|The 7 Factors Of A Typical Millionaire|
|The Millionaire Next Door: The Surprising Secrets of America’s Wealthy by Thomas Stanley and William Danko uncovers common qualities of the rich.
Each institution shaped her career and provided the tools she needed to deliver kind, highly-skilled, and compassionate care. She was the nurse you hope to have at patient’s bedside or checking vitals in the clinic. And while she advanced in her career, she never lost sight of her own gratitude nor the capacity she had to help others as they would pursue their calling in nursing. “Evie knew the role she could have in shaping the future of nursing and CU, and her legacy gift is a testament to this influence and will live on in perpetuity,” said Leiker.
Lutz Epitomized “The Millionaire Next Door”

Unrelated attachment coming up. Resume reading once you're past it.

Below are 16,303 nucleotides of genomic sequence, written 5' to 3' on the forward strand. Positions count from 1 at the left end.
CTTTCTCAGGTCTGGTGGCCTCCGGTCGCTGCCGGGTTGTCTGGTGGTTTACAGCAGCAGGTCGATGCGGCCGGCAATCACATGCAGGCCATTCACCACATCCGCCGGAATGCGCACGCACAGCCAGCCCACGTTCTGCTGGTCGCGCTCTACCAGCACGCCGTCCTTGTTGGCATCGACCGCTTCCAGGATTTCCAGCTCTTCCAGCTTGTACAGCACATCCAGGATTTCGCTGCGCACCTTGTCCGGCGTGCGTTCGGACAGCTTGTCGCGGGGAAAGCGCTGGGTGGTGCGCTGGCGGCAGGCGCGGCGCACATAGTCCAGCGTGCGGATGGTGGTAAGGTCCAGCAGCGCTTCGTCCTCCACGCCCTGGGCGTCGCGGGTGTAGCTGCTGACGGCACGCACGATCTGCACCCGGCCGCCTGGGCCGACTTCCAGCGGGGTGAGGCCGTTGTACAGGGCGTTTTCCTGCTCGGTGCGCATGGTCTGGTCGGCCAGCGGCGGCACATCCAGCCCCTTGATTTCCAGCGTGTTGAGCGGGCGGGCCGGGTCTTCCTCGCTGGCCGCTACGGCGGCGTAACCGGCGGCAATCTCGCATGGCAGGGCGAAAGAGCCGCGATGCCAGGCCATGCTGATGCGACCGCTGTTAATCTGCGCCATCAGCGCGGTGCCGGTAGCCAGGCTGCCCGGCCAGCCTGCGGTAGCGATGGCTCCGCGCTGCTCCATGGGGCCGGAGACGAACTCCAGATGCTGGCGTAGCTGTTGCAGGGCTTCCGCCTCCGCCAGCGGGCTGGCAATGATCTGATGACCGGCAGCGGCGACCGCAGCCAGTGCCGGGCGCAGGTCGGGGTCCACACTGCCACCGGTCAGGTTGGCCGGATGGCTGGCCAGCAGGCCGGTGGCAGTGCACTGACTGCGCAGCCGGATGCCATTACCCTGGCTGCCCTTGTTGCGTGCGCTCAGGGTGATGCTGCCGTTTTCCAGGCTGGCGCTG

Like many everyday millionaires, Lutz could be the poster child for the 1996 bestseller The Millionaire Next Door: The Surprising Secrets of America’s Wealthy by Thomas Stanley and William Danko, who found that millionaires are disproportionately represented in middle-class and blue-collar neighborhoods and not in more affluent communities. According to Stanley and Danko, “Three words epitomize the affluent: frugal, frugal, frugal. Being frugal is the cornerstone of wealth-building. And too many Americans live their lives spending tomorrow’s money.” Lutz didn’t need much and saved to help others who could benefit from her generosity. “She always said that her education did not cost her much because she used tuition benefits and CU gave her a federal grant,” said Mower. Her donation of more than $1 million to CU Nursing will support the Loretta Ford Fellowship Endowment Fund, which she selected because she was very impressed by Dr. Ford and followed her career throughout her life. “Evie was an exceptional woman. Even though she was able to save millions of dollars throughout her lifetime, alumni from diverse background should never underestimate the power and impact they can have through philanthropy,” added Leiker.